Mo Rareei’s Rasping Music was clearly inspired by Drumming. The phase shifting had a conspicuous visual element – four mounted fluorescent tubes. The ‘rasping’ in the title of his piece was the result of lighting the tubes in quick succession. Mo was based on a computer keyboard adding live sounds to the rasping pulse -– building a climax of beeping and humming tones. In the post-show talk, Mo said he wants ‘to exploring the boundary of comfort’. Again – hypnotic and mesmerising. The after-image of the four lights were almost an optical illusion that matched the aural illusion of the rhythmic patterns. It was a compelling work, but clearly some people thought it was too uncomfortable or confronting to bear.

Michael Norris described his Tidal Flow as a ‘palate cleanser’ and it did make the most of the skills and the diversity of the human percussionists and a visual spectacle. The four percussionists were on a balcony at the back of the stage with their diverse array of instruments. Below them were four mounted drums of various sizes and a gong with automated strike-plates attached. Michael had his percussionists use the gongs, triangles, cow bells, wood blocks with water bath, alternating the pitch of their ‘unpitched’ sounds. He used thumb pianos, bowed techniques, rain sticks, angklung [Indonesian instrument of several bamboo tubes attached to a bamboo frame], and whistle instrument coiled around the percussionists body like a boa constrictor. The bass drums and the gongs were almost incidental, an after-thought. It did make a contrast to the other pieces in the programme and it was a subtle, organic and oddly beautiful work.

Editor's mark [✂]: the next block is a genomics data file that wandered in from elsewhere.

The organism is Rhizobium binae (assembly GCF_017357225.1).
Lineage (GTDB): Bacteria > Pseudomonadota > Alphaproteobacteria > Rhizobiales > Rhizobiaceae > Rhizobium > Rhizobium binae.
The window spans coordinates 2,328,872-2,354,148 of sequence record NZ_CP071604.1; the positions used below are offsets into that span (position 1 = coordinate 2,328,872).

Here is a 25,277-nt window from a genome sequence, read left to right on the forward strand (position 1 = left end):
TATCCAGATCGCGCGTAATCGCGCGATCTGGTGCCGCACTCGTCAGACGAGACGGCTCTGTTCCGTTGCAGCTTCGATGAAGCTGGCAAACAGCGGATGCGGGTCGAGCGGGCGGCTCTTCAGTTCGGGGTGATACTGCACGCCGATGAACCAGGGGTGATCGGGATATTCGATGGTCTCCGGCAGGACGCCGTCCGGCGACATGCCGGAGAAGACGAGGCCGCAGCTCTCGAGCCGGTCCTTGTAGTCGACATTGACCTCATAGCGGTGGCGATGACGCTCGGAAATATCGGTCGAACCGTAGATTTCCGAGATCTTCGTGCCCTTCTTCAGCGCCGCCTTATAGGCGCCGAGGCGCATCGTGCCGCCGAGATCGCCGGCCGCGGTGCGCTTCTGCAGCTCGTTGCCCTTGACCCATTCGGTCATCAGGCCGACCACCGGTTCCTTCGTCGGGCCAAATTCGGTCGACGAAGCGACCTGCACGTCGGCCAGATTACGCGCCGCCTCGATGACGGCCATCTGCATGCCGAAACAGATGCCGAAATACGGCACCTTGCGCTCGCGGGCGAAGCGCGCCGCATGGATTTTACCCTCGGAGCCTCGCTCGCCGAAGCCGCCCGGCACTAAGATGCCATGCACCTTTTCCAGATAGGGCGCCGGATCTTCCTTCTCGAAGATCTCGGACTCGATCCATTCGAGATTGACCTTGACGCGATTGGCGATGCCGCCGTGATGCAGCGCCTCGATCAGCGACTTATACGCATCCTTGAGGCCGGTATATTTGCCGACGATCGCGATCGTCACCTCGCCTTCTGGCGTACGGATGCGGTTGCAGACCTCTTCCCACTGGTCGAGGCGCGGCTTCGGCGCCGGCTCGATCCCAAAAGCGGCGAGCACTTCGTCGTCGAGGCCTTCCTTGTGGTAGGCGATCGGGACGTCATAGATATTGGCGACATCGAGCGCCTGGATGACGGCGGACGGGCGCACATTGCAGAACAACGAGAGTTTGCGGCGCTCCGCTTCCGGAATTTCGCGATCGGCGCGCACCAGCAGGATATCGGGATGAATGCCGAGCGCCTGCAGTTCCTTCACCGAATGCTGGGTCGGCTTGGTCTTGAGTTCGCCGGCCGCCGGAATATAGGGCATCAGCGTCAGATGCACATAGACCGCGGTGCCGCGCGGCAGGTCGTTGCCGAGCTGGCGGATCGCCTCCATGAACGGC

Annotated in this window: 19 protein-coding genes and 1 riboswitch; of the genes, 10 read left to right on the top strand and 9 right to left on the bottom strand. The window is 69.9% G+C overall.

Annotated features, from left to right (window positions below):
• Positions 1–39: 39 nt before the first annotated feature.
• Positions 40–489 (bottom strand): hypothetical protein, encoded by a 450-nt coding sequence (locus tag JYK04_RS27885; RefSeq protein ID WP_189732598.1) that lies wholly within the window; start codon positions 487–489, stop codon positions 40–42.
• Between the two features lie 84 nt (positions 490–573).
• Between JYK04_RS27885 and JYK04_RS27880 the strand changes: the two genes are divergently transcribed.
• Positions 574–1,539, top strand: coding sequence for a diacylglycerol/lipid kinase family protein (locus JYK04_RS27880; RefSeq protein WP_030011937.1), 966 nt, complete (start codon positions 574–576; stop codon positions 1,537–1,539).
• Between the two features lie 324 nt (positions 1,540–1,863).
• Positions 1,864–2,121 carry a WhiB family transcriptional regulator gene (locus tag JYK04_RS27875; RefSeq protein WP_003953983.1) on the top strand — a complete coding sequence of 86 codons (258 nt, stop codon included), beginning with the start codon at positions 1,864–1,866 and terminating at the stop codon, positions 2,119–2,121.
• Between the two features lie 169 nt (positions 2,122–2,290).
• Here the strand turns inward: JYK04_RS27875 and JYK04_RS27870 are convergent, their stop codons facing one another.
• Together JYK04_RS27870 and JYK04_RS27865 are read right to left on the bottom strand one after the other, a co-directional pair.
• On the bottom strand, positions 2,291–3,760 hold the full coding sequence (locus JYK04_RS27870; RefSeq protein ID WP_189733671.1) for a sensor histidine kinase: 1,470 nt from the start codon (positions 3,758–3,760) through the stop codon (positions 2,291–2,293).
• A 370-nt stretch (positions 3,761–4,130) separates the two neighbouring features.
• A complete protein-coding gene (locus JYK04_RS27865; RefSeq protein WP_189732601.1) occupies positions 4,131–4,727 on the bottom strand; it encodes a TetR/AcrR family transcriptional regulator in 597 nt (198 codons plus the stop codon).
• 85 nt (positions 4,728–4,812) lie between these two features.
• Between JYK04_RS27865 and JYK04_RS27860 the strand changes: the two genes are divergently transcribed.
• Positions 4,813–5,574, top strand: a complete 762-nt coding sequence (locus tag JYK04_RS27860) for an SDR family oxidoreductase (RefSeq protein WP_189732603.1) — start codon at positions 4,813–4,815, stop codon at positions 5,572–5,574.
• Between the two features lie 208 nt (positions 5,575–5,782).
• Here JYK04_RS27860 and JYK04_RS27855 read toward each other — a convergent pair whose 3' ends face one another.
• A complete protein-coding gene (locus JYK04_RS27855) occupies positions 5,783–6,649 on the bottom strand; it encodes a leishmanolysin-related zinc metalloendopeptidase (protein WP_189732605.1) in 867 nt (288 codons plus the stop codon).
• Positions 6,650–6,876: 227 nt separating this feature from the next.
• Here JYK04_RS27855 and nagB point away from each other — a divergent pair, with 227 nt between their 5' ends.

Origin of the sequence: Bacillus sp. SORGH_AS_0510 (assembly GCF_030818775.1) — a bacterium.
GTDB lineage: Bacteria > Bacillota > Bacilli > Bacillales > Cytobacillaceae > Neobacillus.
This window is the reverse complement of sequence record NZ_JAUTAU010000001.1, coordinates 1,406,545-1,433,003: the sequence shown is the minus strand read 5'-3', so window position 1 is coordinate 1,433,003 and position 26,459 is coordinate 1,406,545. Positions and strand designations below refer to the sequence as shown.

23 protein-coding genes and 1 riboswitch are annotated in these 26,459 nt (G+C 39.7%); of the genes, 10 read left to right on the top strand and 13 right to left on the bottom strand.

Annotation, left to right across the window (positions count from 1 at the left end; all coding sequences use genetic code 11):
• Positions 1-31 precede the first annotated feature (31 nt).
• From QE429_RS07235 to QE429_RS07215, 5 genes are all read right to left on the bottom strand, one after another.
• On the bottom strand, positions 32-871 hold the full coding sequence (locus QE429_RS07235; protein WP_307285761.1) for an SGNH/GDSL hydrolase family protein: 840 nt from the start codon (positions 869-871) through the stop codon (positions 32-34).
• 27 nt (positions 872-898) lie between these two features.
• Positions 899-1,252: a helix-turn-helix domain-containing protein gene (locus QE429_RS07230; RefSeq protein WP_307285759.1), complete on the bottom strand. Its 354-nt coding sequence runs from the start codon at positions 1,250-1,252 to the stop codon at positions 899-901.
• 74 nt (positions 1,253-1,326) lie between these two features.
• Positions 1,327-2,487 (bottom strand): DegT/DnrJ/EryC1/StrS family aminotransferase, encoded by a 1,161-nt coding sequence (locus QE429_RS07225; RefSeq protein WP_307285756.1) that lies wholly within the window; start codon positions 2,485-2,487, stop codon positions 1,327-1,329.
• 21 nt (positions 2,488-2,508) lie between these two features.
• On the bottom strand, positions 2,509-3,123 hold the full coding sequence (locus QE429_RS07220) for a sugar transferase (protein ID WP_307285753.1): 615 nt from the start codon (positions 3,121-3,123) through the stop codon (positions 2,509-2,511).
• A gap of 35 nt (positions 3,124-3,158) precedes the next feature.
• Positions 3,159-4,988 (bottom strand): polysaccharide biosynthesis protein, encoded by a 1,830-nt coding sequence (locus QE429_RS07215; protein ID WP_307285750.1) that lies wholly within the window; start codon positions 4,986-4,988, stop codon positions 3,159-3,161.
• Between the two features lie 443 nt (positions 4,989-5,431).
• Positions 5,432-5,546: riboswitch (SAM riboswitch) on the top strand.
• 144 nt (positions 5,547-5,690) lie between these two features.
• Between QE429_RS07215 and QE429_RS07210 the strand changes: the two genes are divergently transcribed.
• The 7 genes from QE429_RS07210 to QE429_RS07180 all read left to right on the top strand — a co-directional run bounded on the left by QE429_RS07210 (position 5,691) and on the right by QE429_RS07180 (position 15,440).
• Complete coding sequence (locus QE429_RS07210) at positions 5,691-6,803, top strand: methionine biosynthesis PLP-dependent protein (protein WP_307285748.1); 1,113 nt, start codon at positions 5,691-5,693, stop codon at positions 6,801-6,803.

Bridget Johnson’s Pas De Quatre was literally an aural mechanical ballet. Bridget has been exploring the acoustic space of various venues with her ‘speaker.motion’ for some time now. She has mounted compact speakers on frame that tilt and rotate in any direction. This time, she had the speaker generate a heartbeat that developed to hums and drones on various pitches. Each speaker tilted up from the floor to the roof, and then they spun around, at different rate, bouncing the sound around on the concrete walls of the Hannah Playhouse stage.